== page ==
Acton Institute Powerblog

Russell Kirk: Where does virtue come from?

Share this article:
Join the Discussion:

Free weekly Acton Newsletter

“How can human society form and raise up virtuous people?” asks Barton Gingerich in this week’s Acton Commentary. As Gingerich notes, Russell Kirk explored this perennial question in a 1982 essay titled, “Virtue: Can It Be Taught?”

Kirk defined virtues as “the qualities of full humanity: strength, courage, capacity, worth, manliness, moral excellence,” particularly qualities of “moral goodness: the practice of moral duties and the conformity of life to the moral law; uprightness; rectitude.” Despite modern attempts to supplant vigorous, active “virtue” with passive “integrity,” people “possessed of an energetic virtue” are still needed, particularly in more turbulent times.

Can such a thing be taught? Can virtuous citizens be formed by tutoring and other rational forms of education?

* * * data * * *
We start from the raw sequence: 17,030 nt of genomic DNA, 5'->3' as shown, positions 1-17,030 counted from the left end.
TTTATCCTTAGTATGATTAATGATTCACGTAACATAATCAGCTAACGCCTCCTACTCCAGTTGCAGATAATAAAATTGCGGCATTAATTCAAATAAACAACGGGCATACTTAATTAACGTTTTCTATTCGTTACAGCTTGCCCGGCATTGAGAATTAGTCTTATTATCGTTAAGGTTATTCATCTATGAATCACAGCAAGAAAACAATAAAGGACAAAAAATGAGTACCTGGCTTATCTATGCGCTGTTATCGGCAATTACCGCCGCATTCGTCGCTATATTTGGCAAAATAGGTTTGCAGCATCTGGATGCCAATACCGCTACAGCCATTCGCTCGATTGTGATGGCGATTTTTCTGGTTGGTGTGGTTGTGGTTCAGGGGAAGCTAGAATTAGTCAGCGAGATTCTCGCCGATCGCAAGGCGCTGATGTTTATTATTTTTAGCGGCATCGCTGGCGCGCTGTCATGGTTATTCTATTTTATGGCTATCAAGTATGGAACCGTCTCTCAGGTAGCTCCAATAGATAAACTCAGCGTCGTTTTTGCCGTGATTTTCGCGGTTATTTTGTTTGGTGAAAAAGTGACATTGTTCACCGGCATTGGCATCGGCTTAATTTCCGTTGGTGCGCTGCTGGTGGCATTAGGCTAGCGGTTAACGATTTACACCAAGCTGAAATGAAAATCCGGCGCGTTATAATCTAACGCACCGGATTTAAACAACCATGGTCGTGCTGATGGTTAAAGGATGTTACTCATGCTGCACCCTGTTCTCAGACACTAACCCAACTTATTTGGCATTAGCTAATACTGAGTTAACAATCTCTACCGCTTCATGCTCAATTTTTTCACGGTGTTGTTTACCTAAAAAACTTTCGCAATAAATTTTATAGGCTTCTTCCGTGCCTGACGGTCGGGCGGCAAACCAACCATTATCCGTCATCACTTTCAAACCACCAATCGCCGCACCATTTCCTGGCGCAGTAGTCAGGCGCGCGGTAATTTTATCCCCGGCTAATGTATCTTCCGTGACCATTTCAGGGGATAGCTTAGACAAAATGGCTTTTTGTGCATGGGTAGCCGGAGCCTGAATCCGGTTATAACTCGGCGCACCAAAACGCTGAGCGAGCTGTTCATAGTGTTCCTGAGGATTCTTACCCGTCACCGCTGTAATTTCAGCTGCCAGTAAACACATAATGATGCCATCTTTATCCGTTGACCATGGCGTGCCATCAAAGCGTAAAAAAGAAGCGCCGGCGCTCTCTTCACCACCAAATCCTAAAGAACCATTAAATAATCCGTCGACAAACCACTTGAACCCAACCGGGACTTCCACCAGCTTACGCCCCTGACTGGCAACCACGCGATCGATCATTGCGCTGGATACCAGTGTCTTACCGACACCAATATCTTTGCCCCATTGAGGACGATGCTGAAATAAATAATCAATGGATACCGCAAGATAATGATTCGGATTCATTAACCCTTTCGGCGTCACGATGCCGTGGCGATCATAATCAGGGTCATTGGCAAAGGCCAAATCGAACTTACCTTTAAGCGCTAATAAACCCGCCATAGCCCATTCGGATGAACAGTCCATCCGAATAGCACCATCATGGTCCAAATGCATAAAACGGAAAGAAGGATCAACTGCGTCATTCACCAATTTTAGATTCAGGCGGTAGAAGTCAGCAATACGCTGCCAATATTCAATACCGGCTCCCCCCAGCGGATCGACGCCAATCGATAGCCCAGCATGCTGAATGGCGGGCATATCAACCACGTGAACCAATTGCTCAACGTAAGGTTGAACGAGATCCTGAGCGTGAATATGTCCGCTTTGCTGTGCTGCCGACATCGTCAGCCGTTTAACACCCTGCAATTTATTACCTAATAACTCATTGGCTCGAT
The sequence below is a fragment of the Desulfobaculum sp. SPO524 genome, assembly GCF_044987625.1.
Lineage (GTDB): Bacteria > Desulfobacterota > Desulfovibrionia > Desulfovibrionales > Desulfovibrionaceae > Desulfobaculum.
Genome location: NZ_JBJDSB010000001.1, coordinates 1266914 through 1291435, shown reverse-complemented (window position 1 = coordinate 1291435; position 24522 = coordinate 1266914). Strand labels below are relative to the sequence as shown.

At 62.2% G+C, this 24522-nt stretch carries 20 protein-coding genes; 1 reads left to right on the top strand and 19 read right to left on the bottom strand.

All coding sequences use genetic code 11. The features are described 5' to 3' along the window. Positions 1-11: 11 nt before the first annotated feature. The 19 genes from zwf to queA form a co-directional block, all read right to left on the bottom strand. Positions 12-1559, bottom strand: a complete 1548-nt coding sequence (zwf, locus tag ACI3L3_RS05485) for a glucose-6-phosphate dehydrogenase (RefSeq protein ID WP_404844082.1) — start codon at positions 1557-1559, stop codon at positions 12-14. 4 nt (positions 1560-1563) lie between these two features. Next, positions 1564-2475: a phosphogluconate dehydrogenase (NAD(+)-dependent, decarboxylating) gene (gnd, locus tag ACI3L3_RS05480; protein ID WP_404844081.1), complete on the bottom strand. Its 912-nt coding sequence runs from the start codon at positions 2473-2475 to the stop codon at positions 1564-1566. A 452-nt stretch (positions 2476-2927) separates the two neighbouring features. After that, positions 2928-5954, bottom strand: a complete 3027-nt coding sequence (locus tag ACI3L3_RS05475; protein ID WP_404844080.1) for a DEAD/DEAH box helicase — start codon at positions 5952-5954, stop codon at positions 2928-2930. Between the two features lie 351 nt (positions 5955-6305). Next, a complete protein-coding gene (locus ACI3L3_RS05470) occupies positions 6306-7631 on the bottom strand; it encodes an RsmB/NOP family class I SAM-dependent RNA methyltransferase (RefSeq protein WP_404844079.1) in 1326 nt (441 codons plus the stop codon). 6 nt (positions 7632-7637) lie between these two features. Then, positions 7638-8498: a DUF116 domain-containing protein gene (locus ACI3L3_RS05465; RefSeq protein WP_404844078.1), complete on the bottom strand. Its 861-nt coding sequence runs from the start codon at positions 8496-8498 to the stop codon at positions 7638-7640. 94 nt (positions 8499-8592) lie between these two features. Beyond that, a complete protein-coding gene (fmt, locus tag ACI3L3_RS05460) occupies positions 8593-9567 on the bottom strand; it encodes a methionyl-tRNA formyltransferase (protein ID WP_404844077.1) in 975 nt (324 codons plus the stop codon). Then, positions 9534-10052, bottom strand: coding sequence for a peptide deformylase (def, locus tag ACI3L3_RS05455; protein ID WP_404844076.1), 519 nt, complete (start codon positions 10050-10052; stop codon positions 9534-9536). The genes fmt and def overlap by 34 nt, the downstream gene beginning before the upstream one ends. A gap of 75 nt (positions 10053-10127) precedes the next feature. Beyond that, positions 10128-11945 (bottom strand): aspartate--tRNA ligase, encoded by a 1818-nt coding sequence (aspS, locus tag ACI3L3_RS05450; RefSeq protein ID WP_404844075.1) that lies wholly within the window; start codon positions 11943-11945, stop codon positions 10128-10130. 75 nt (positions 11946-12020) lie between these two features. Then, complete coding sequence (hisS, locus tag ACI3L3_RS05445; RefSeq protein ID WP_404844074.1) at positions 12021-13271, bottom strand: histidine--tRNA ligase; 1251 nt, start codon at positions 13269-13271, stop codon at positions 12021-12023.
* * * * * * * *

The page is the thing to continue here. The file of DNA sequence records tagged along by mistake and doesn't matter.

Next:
The full text of the essay can be found here.

Enjoy the article?

Click below to view our latest and most popular posts!

Read More

Joe Carter Joe Carter is a Senior Editor at the Acton Institute. Joe also serves as an editor at the The Gospel Coalition, a communications specialist for the Ethics and Religious Liberty Commission of the Southern Baptist Convention, and as an adjunct professor of journalism at Patrick Henry College. He is the editor of the NIV Lifehacks Bible and co-author of How to Argue like Jesus: Learning Persuasion from History's Greatest Communicator (Crossway).

Comments